If Grey’s Anatomy has taught me anything about the life of a potential surgeon, it is the lack of sleep and how dangerous that lack can be for the doctor and the patient. It is that lack of sleep and trying to be a young mother that the author, Judy Melinek, realized she needed a different path, even though this path was nearly finished for the author. But all that training did lead her to be a Medical Examiner in New York.

We Americans hide from sex and death. We can talk of taxes until the cows come home. But of the two topics, death seems the least discussed. And that is too bad. We need to know about that part of life for ourselves and our loved ones.

If you are a writer, this book can be quite the reference. I can see many ways the book can be used to write a mystery or lend credence to a fatality in the novel.

I highly recommend this book, especially in audio form. I was lucky to pick it up from the library on Libby.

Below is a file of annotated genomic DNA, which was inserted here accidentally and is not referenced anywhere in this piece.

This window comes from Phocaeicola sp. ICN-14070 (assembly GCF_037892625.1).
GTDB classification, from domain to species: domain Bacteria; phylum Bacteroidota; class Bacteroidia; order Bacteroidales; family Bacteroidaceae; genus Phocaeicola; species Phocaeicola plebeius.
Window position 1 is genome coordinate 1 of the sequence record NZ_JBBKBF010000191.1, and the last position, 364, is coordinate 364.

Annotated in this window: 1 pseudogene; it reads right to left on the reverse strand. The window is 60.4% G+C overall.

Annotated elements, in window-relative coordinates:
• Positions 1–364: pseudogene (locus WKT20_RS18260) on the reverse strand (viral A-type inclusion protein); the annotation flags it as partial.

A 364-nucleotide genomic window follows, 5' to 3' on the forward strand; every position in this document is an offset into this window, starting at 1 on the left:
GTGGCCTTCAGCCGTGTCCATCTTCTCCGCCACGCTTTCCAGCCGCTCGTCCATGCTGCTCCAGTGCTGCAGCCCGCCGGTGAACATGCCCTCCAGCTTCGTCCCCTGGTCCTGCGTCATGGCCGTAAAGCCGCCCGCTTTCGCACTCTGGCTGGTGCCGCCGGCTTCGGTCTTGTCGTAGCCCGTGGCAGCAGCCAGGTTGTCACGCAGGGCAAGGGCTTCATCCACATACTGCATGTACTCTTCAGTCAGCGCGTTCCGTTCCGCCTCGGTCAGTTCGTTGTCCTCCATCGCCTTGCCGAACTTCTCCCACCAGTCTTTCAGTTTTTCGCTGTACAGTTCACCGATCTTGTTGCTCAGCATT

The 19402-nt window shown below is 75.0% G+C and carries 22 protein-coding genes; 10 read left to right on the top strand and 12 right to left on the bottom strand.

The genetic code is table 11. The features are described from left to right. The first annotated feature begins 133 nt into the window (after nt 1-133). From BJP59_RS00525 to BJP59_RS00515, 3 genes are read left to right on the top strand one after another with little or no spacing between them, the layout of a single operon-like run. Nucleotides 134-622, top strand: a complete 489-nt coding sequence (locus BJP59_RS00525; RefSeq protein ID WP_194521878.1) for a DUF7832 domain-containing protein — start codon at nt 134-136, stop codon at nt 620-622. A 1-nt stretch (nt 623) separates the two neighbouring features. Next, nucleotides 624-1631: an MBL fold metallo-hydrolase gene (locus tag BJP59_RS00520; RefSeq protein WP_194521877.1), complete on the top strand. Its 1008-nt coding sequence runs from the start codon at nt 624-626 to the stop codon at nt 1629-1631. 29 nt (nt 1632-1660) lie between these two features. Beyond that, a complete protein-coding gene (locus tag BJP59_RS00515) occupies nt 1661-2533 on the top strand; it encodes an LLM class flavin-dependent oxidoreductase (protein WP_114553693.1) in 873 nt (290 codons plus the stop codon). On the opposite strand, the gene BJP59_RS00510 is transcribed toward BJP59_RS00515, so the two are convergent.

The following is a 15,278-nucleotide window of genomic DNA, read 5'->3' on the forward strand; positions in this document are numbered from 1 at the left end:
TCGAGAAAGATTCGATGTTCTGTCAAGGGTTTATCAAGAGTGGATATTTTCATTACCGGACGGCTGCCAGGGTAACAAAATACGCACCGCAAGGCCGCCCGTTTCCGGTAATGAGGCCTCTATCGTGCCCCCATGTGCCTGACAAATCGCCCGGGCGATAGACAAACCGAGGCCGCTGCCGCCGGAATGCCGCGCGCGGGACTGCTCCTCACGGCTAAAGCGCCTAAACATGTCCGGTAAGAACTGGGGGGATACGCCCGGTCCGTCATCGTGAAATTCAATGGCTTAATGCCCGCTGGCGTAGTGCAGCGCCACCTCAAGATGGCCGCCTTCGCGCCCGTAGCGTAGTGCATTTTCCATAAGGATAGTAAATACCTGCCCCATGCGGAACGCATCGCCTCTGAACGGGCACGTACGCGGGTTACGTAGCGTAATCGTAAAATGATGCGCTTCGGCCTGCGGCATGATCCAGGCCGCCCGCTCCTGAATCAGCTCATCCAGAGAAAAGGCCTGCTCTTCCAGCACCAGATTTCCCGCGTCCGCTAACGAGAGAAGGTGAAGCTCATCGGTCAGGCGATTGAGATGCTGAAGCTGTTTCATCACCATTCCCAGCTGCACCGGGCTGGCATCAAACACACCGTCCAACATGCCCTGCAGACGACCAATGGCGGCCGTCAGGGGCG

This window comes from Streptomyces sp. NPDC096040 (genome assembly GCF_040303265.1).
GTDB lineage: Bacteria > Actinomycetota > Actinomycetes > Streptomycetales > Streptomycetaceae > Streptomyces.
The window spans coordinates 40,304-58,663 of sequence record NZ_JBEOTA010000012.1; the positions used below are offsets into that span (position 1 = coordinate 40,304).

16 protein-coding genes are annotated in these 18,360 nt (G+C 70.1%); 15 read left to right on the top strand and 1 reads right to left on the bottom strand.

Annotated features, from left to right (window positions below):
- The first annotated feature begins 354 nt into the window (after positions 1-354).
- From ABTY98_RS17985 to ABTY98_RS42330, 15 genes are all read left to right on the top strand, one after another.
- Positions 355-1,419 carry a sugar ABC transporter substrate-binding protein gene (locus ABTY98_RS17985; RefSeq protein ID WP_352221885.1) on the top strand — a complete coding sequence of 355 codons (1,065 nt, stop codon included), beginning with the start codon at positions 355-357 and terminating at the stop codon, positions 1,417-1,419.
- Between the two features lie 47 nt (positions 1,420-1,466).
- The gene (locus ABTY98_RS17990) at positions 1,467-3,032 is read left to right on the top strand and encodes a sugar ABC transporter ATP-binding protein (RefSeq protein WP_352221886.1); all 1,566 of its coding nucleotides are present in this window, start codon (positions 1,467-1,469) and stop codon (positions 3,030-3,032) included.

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A Plague of ZombiesA Plague of Zombies by Diana Gabaldon
My rating: 4 of 5 stars

I am going to give this another listen later. I feel I lost something or that it ended far too soon.

I love reading about Lord John. His sense of morality, committed to doing the right thing, propels him more than other men you might read about. He cares deeply and wants to save lives and hearts/

The narrator isn’t as fun as Davina Porter and I think she could have done this book. But Jeff Woodman does a good job keeping the story going.

If you are on an Outlander binge you can’t quit, here is one to help give you your fix.

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State of TerrorState of Terror by Hillary Rodham Clinton
My rating: 5 of 5 stars

Yikes! This book was so suspenseful I couldn’t get a good night’s sleep until I finished. And even then, it is so easily probable it may prevent sleep for the next decade.

Joan Allen, the narrator, made the story come alive. I think the mixture of a great thriller writer and someone who had been in politics gave the story believability.

I picked up this copy on Libby, the library audio app. I highly recommend this book.

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Urban Shaman  (Walker Papers, #1)Urban Shaman by C.E. Murphy
My rating: 4 of 5 stars